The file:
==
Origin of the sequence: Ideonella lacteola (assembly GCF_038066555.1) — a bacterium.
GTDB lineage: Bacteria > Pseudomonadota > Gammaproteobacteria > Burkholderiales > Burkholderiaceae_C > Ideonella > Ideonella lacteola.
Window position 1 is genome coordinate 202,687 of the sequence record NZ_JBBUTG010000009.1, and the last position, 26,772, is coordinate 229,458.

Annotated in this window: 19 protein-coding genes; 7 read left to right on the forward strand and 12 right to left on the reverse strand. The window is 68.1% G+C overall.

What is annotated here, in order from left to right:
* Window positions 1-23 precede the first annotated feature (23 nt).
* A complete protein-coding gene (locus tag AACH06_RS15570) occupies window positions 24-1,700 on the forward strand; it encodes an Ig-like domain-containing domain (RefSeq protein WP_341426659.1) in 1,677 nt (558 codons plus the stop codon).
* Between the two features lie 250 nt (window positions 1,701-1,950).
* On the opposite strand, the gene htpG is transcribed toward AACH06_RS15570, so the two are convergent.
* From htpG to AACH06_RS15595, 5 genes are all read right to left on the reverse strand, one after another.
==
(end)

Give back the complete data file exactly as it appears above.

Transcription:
Origin of the sequence: Ideonella lacteola (assembly GCF_038066555.1) — a bacterium.
GTDB lineage: Bacteria > Pseudomonadota > Gammaproteobacteria > Burkholderiales > Burkholderiaceae_C > Ideonella > Ideonella lacteola.
Window position 1 is genome coordinate 202,687 of the sequence record NZ_JBBUTG010000009.1, and the last position, 26,772, is coordinate 229,458.

Annotated in this window: 19 protein-coding genes; 7 read left to right on the forward strand and 12 right to left on the reverse strand. The window is 68.1% G+C overall.

What is annotated here, in order from left to right:
* Window positions 1-23 precede the first annotated feature (23 nt).
* A complete protein-coding gene (locus tag AACH06_RS15570) occupies window positions 24-1,700 on the forward strand; it encodes an Ig-like domain-containing domain (RefSeq protein WP_341426659.1) in 1,677 nt (558 codons plus the stop codon).
* Between the two features lie 250 nt (window positions 1,701-1,950).
* On the opposite strand, the gene htpG is transcribed toward AACH06_RS15570, so the two are convergent.
* From htpG to AACH06_RS15595, 5 genes are all read right to left on the reverse strand, one after another.